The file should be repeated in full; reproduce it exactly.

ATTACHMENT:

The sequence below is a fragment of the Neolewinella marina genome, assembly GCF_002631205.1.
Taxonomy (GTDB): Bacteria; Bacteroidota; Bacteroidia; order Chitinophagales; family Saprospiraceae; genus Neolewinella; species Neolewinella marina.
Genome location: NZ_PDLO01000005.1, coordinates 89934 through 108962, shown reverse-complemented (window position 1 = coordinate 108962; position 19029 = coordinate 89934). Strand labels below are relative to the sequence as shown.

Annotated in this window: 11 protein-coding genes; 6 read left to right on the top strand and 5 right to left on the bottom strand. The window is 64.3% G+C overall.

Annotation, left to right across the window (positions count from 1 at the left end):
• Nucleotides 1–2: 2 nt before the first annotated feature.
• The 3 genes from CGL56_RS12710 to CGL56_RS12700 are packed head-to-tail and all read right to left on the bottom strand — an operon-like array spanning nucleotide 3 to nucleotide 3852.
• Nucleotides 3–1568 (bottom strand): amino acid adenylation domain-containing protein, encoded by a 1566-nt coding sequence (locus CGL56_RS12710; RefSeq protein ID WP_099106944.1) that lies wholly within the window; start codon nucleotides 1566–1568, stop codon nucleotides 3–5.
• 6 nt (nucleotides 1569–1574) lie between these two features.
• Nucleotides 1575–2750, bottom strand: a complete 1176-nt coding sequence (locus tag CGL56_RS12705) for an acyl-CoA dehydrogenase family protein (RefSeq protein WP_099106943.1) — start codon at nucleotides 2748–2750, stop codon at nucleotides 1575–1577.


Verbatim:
The sequence below is a fragment of the Neolewinella marina genome, assembly GCF_002631205.1.
Taxonomy (GTDB): Bacteria; Bacteroidota; Bacteroidia; order Chitinophagales; family Saprospiraceae; genus Neolewinella; species Neolewinella marina.
Genome location: NZ_PDLO01000005.1, coordinates 89934 through 108962, shown reverse-complemented (window position 1 = coordinate 108962; position 19029 = coordinate 89934). Strand labels below are relative to the sequence as shown.

Annotated in this window: 11 protein-coding genes; 6 read left to right on the top strand and 5 right to left on the bottom strand. The window is 64.3% G+C overall.

Annotation, left to right across the window (positions count from 1 at the left end):
• Nucleotides 1–2: 2 nt before the first annotated feature.
• The 3 genes from CGL56_RS12710 to CGL56_RS12700 are packed head-to-tail and all read right to left on the bottom strand — an operon-like array spanning nucleotide 3 to nucleotide 3852.
• Nucleotides 3–1568 (bottom strand): amino acid adenylation domain-containing protein, encoded by a 1566-nt coding sequence (locus CGL56_RS12710; RefSeq protein ID WP_099106944.1) that lies wholly within the window; start codon nucleotides 1566–1568, stop codon nucleotides 3–5.
• 6 nt (nucleotides 1569–1574) lie between these two features.
• Nucleotides 1575–2750, bottom strand: a complete 1176-nt coding sequence (locus tag CGL56_RS12705) for an acyl-CoA dehydrogenase family protein (RefSeq protein WP_099106943.1) — start codon at nucleotides 2748–2750, stop codon at nucleotides 1575–1577.